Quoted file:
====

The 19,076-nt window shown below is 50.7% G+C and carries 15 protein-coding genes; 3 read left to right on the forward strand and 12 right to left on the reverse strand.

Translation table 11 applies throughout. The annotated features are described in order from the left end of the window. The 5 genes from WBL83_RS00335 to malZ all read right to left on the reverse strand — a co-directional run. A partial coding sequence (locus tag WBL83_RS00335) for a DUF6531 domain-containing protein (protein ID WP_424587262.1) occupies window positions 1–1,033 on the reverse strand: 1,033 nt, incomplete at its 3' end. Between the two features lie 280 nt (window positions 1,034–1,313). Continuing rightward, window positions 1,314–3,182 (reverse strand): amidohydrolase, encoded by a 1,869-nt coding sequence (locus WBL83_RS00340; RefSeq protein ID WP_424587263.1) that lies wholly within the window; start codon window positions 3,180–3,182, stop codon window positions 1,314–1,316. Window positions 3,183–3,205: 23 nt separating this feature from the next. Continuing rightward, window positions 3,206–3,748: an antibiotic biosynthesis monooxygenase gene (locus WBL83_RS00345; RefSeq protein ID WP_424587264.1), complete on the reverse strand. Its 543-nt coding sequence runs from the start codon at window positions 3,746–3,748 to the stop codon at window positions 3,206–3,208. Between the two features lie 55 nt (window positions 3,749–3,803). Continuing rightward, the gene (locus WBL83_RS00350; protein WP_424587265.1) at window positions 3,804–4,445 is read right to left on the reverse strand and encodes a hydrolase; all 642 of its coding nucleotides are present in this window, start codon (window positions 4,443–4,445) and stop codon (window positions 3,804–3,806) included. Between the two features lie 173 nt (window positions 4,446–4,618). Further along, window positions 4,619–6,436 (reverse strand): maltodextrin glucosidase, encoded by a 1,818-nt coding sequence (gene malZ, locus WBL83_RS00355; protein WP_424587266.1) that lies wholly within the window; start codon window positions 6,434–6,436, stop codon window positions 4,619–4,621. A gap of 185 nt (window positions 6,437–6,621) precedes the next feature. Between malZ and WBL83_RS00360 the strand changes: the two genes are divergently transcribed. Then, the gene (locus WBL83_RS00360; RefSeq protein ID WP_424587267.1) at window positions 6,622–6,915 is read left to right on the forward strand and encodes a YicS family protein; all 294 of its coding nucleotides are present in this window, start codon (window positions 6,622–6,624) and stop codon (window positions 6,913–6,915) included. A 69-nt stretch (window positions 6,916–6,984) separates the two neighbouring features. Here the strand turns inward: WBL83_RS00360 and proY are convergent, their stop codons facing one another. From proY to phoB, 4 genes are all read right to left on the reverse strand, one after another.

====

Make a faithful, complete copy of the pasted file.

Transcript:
The 19,076-nt window shown below is 50.7% G+C and carries 15 protein-coding genes; 3 read left to right on the forward strand and 12 right to left on the reverse strand.

Translation table 11 applies throughout. The annotated features are described in order from the left end of the window. The 5 genes from WBL83_RS00335 to malZ all read right to left on the reverse strand — a co-directional run. A partial coding sequence (locus tag WBL83_RS00335) for a DUF6531 domain-containing protein (protein ID WP_424587262.1) occupies window positions 1–1,033 on the reverse strand: 1,033 nt, incomplete at its 3' end. Between the two features lie 280 nt (window positions 1,034–1,313). Continuing rightward, window positions 1,314–3,182 (reverse strand): amidohydrolase, encoded by a 1,869-nt coding sequence (locus WBL83_RS00340; RefSeq protein ID WP_424587263.1) that lies wholly within the window; start codon window positions 3,180–3,182, stop codon window positions 1,314–1,316. Window positions 3,183–3,205: 23 nt separating this feature from the next. Continuing rightward, window positions 3,206–3,748: an antibiotic biosynthesis monooxygenase gene (locus WBL83_RS00345; RefSeq protein ID WP_424587264.1), complete on the reverse strand. Its 543-nt coding sequence runs from the start codon at window positions 3,746–3,748 to the stop codon at window positions 3,206–3,208. Between the two features lie 55 nt (window positions 3,749–3,803). Continuing rightward, the gene (locus WBL83_RS00350; protein WP_424587265.1) at window positions 3,804–4,445 is read right to left on the reverse strand and encodes a hydrolase; all 642 of its coding nucleotides are present in this window, start codon (window positions 4,443–4,445) and stop codon (window positions 3,804–3,806) included. Between the two features lie 173 nt (window positions 4,446–4,618). Further along, window positions 4,619–6,436 (reverse strand): maltodextrin glucosidase, encoded by a 1,818-nt coding sequence (gene malZ, locus WBL83_RS00355; protein WP_424587266.1) that lies wholly within the window; start codon window positions 6,434–6,436, stop codon window positions 4,619–4,621. A gap of 185 nt (window positions 6,437–6,621) precedes the next feature. Between malZ and WBL83_RS00360 the strand changes: the two genes are divergently transcribed. Then, the gene (locus WBL83_RS00360; RefSeq protein ID WP_424587267.1) at window positions 6,622–6,915 is read left to right on the forward strand and encodes a YicS family protein; all 294 of its coding nucleotides are present in this window, start codon (window positions 6,622–6,624) and stop codon (window positions 6,913–6,915) included. A 69-nt stretch (window positions 6,916–6,984) separates the two neighbouring features. Here the strand turns inward: WBL83_RS00360 and proY are convergent, their stop codons facing one another. From proY to phoB, 4 genes are all read right to left on the reverse strand, one after another.